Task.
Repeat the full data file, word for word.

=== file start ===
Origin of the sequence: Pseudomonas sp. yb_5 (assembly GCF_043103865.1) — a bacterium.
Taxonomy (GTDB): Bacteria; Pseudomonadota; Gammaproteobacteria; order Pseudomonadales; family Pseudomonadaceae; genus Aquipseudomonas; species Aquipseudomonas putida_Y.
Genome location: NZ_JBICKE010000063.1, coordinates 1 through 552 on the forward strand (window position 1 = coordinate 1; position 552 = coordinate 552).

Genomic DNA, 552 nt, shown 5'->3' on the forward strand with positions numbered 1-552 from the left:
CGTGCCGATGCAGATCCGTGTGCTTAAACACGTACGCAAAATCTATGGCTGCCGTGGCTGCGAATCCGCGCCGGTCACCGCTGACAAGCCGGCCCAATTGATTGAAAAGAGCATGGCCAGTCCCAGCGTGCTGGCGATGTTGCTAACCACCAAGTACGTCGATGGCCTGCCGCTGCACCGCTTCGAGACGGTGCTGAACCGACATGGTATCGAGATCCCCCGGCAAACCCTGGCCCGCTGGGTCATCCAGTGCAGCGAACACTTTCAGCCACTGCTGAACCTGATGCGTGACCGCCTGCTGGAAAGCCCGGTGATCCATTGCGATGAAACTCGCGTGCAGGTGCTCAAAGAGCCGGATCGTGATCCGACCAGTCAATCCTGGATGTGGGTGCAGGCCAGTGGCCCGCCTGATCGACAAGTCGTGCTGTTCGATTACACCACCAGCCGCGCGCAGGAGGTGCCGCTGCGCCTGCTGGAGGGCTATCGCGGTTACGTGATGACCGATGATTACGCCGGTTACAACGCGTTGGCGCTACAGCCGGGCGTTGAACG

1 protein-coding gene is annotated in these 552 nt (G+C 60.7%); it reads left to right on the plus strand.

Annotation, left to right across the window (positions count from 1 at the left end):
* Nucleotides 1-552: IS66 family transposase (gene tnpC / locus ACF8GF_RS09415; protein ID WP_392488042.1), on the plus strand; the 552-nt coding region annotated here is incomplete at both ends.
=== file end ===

Origin of the sequence: Pseudomonas sp. yb_5 (assembly GCF_043103865.1) — a bacterium.
Taxonomy (GTDB): Bacteria; Pseudomonadota; Gammaproteobacteria; order Pseudomonadales; family Pseudomonadaceae; genus Aquipseudomonas; species Aquipseudomonas putida_Y.
Genome location: NZ_JBICKE010000063.1, coordinates 1 through 552 on the forward strand (window position 1 = coordinate 1; position 552 = coordinate 552).

Genomic DNA, 552 nt, shown 5'->3' on the forward strand with positions numbered 1-552 from the left:
CGTGCCGATGCAGATCCGTGTGCTTAAACACGTACGCAAAATCTATGGCTGCCGTGGCTGCGAATCCGCGCCGGTCACCGCTGACAAGCCGGCCCAATTGATTGAAAAGAGCATGGCCAGTCCCAGCGTGCTGGCGATGTTGCTAACCACCAAGTACGTCGATGGCCTGCCGCTGCACCGCTTCGAGACGGTGCTGAACCGACATGGTATCGAGATCCCCCGGCAAACCCTGGCCCGCTGGGTCATCCAGTGCAGCGAACACTTTCAGCCACTGCTGAACCTGATGCGTGACCGCCTGCTGGAAAGCCCGGTGATCCATTGCGATGAAACTCGCGTGCAGGTGCTCAAAGAGCCGGATCGTGATCCGACCAGTCAATCCTGGATGTGGGTGCAGGCCAGTGGCCCGCCTGATCGACAAGTCGTGCTGTTCGATTACACCACCAGCCGCGCGCAGGAGGTGCCGCTGCGCCTGCTGGAGGGCTATCGCGGTTACGTGATGACCGATGATTACGCCGGTTACAACGCGTTGGCGCTACAGCCGGGCGTTGAACG

1 protein-coding gene is annotated in these 552 nt (G+C 60.7%); it reads left to right on the plus strand.

Annotation, left to right across the window (positions count from 1 at the left end):
* Nucleotides 1-552: IS66 family transposase (gene tnpC / locus ACF8GF_RS09415; protein ID WP_392488042.1), on the plus strand; the 552-nt coding region annotated here is incomplete at both ends.